The authors introduce the subject by describing the expansion of LTACHs in the US over the last decade (from 192 in 1997 to 408 in 2006), and their associated costs ($1.3 Billion in 2006).  They also note that because of the aging population, there is an anticipated 38% increase in demand for intensive care physicians in the next decade.  But they make no mention as to whether these increases are desirable and appropriate.  One possibility is that these increases reflect a misguided way of dealing with death and the dying.
But being alive at 12 months does not mean being well and it most certainly does not mean back at home as though the index illness never happened.  The probability of being alive and breathing without assistance after one year for a patient who goes to an LTACH with a tracheostomy is on the order of 25%.  The probability of being alive, breathing on your own, walking and eating and urinating normally?  I don't know, but it's less than 25%, I suspect a good deal less.  The probability of living independently?  Less than 10%.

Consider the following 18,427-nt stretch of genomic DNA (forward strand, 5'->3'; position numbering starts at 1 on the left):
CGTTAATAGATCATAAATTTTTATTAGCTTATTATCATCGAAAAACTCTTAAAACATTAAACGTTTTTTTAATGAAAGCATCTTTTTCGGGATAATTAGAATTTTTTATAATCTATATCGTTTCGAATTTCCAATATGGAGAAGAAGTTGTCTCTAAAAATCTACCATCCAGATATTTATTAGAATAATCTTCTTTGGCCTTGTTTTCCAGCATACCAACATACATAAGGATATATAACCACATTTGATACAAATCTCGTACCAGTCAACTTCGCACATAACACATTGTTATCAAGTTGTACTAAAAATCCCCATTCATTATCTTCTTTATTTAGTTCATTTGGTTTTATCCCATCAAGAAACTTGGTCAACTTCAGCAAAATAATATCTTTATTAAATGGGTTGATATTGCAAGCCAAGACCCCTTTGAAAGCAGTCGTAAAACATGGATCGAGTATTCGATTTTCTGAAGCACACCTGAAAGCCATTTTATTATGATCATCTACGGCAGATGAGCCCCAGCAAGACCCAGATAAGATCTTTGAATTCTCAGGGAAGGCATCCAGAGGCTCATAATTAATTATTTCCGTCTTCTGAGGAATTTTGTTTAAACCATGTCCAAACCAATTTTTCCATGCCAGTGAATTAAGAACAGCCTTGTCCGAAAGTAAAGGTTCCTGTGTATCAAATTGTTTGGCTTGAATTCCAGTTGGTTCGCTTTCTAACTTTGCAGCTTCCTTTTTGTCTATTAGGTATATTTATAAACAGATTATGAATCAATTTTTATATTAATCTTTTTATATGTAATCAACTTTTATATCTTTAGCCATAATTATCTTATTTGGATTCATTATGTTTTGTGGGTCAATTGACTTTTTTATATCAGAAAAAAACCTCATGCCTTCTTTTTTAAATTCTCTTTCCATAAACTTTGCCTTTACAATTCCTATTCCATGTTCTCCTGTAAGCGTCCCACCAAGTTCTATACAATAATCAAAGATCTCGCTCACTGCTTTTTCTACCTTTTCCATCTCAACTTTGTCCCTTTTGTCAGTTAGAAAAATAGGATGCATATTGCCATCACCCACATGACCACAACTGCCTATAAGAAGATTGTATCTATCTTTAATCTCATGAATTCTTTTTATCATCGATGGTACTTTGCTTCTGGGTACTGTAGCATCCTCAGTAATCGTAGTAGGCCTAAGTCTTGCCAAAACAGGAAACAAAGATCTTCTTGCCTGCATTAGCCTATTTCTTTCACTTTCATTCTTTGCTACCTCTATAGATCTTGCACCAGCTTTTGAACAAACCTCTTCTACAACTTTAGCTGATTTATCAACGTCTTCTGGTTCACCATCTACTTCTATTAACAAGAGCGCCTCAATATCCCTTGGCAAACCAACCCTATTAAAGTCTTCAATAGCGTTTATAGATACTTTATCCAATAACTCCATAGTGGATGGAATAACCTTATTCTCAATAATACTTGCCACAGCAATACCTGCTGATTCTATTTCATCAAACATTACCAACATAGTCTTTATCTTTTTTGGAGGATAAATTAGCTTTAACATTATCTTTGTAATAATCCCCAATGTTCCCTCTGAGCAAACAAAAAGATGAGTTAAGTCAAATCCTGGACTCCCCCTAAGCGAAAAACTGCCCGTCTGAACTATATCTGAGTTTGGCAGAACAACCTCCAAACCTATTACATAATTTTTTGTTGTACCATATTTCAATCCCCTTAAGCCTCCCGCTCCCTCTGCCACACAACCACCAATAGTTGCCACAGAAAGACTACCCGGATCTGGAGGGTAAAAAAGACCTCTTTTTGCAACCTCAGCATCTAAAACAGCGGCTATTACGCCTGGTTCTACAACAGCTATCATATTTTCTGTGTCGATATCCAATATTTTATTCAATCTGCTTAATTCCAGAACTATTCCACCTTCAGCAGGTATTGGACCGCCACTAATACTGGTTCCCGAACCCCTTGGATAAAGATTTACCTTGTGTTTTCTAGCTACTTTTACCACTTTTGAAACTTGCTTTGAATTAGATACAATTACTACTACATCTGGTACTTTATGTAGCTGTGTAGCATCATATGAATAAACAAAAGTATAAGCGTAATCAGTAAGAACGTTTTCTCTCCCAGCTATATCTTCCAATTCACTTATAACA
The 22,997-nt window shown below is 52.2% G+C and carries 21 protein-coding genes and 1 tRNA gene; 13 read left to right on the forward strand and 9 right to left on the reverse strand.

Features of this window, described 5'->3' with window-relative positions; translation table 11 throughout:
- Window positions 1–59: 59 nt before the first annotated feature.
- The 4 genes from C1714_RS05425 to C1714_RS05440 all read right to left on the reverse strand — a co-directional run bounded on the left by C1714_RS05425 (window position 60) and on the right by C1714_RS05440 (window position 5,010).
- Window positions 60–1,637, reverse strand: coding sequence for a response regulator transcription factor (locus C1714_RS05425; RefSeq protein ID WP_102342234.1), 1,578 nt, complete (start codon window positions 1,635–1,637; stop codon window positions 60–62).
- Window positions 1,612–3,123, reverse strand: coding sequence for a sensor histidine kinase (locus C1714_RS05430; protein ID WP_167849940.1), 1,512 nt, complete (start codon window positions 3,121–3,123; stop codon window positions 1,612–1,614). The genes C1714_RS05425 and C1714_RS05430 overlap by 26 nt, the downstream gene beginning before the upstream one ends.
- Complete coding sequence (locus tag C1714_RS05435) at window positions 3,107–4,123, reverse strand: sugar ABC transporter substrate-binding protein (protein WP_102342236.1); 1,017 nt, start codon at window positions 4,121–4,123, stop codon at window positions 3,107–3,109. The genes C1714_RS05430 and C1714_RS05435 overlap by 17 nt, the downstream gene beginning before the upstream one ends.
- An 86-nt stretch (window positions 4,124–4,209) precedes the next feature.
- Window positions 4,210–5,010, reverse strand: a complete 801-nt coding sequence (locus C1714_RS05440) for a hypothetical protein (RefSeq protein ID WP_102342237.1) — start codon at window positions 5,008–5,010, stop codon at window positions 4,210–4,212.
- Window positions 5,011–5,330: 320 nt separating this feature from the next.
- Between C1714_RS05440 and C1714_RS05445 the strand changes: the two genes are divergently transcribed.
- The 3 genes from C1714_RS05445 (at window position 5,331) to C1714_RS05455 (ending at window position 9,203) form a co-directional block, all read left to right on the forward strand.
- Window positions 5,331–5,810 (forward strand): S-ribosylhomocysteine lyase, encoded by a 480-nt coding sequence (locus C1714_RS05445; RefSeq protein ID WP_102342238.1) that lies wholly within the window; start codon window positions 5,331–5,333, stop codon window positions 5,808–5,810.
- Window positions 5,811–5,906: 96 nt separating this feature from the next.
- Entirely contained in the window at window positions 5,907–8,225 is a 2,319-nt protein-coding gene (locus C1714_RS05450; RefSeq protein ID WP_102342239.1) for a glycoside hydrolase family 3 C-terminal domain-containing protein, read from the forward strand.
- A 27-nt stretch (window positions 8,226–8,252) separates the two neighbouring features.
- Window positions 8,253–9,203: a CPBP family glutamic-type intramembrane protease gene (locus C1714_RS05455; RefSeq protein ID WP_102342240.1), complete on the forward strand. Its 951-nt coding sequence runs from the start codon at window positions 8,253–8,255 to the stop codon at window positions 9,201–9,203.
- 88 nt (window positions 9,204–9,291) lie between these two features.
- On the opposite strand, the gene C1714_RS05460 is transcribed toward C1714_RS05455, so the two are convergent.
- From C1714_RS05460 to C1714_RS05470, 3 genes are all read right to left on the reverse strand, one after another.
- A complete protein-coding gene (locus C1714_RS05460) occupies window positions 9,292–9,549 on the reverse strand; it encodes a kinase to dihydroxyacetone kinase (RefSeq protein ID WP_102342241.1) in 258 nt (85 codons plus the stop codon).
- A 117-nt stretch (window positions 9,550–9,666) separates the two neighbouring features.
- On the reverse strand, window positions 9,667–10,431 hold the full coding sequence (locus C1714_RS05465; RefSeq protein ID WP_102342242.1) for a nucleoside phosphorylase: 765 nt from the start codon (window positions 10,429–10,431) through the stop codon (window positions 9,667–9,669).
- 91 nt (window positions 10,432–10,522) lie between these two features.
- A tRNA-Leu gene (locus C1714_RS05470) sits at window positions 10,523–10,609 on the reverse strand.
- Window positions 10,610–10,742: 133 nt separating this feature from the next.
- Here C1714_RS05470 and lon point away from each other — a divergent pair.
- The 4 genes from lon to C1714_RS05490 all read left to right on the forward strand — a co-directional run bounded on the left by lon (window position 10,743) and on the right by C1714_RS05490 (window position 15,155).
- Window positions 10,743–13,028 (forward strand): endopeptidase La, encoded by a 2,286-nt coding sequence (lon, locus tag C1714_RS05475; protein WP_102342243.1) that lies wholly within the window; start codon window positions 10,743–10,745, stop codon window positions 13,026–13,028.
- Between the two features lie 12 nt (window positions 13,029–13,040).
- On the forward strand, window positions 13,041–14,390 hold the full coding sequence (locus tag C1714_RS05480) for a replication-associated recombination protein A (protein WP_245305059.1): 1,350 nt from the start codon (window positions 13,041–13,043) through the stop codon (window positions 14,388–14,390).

And I can tell you from vast experience that the majority of patients and their families, when in possession of these statistics, do not want a tracheostomy and an LTACH and all the associated encumbrances and miseries.  Then why are so many patients receiving tracheostomies and going to LTACHs?  Because their physicians are not arming them with these statistics - or they think they are, but they are victims of wishful thinking and patients and their families are not receiving the message that physicians think they are delivering.  And why is THAT happening?  Probably a lot of reasons, but I think the general notion can be summed up by an analogy I introduced at a Division of Pulmonary and Critical Care Medicine conference about 6 years ago at Les Wexner's Ohio State University Medical Center.  I was dumbfounded by how little critical thought was given to the accepted wisdom that a PEG and a tracheostomy and a discharge to an LTACH was considered a success by those practicing critical care medicine.  Here's the analogy I challenged them with: